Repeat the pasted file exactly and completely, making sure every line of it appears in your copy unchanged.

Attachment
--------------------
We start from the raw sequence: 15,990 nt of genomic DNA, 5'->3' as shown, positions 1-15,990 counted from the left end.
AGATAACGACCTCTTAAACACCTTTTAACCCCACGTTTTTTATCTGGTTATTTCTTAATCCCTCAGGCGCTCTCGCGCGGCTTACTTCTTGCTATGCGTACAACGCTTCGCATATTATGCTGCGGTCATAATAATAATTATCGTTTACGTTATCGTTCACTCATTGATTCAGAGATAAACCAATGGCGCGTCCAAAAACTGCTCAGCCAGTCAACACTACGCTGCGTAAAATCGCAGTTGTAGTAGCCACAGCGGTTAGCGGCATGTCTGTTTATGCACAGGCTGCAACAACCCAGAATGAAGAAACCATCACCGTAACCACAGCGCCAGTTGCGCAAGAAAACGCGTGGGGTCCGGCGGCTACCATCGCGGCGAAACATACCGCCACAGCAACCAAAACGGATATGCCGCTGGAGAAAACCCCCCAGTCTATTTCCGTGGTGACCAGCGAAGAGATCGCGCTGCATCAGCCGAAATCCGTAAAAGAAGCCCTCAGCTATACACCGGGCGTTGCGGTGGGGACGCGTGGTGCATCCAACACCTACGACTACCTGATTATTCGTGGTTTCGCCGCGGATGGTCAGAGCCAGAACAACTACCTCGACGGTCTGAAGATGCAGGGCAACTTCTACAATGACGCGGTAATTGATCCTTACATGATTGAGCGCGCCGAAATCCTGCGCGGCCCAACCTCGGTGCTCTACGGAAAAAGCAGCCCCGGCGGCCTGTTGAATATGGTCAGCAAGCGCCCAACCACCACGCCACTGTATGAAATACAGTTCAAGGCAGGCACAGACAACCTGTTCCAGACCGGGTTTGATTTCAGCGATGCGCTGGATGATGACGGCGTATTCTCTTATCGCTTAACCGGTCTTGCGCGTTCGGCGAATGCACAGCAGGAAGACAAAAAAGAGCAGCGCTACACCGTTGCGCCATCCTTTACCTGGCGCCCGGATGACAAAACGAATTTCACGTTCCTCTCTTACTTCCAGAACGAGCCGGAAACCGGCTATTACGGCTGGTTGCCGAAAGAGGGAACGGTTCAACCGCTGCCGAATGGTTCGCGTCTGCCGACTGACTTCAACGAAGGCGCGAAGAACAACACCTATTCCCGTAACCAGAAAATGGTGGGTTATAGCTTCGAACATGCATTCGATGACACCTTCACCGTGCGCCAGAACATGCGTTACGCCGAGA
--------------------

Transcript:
We start from the raw sequence: 15,990 nt of genomic DNA, 5'->3' as shown, positions 1-15,990 counted from the left end.
AGATAACGACCTCTTAAACACCTTTTAACCCCACGTTTTTTATCTGGTTATTTCTTAATCCCTCAGGCGCTCTCGCGCGGCTTACTTCTTGCTATGCGTACAACGCTTCGCATATTATGCTGCGGTCATAATAATAATTATCGTTTACGTTATCGTTCACTCATTGATTCAGAGATAAACCAATGGCGCGTCCAAAAACTGCTCAGCCAGTCAACACTACGCTGCGTAAAATCGCAGTTGTAGTAGCCACAGCGGTTAGCGGCATGTCTGTTTATGCACAGGCTGCAACAACCCAGAATGAAGAAACCATCACCGTAACCACAGCGCCAGTTGCGCAAGAAAACGCGTGGGGTCCGGCGGCTACCATCGCGGCGAAACATACCGCCACAGCAACCAAAACGGATATGCCGCTGGAGAAAACCCCCCAGTCTATTTCCGTGGTGACCAGCGAAGAGATCGCGCTGCATCAGCCGAAATCCGTAAAAGAAGCCCTCAGCTATACACCGGGCGTTGCGGTGGGGACGCGTGGTGCATCCAACACCTACGACTACCTGATTATTCGTGGTTTCGCCGCGGATGGTCAGAGCCAGAACAACTACCTCGACGGTCTGAAGATGCAGGGCAACTTCTACAATGACGCGGTAATTGATCCTTACATGATTGAGCGCGCCGAAATCCTGCGCGGCCCAACCTCGGTGCTCTACGGAAAAAGCAGCCCCGGCGGCCTGTTGAATATGGTCAGCAAGCGCCCAACCACCACGCCACTGTATGAAATACAGTTCAAGGCAGGCACAGACAACCTGTTCCAGACCGGGTTTGATTTCAGCGATGCGCTGGATGATGACGGCGTATTCTCTTATCGCTTAACCGGTCTTGCGCGTTCGGCGAATGCACAGCAGGAAGACAAAAAAGAGCAGCGCTACACCGTTGCGCCATCCTTTACCTGGCGCCCGGATGACAAAACGAATTTCACGTTCCTCTCTTACTTCCAGAACGAGCCGGAAACCGGCTATTACGGCTGGTTGCCGAAAGAGGGAACGGTTCAACCGCTGCCGAATGGTTCGCGTCTGCCGACTGACTTCAACGAAGGCGCGAAGAACAACACCTATTCCCGTAACCAGAAAATGGTGGGTTATAGCTTCGAACATGCATTCGATGACACCTTCACCGTGCGCCAGAACATGCGTTACGCCGAGA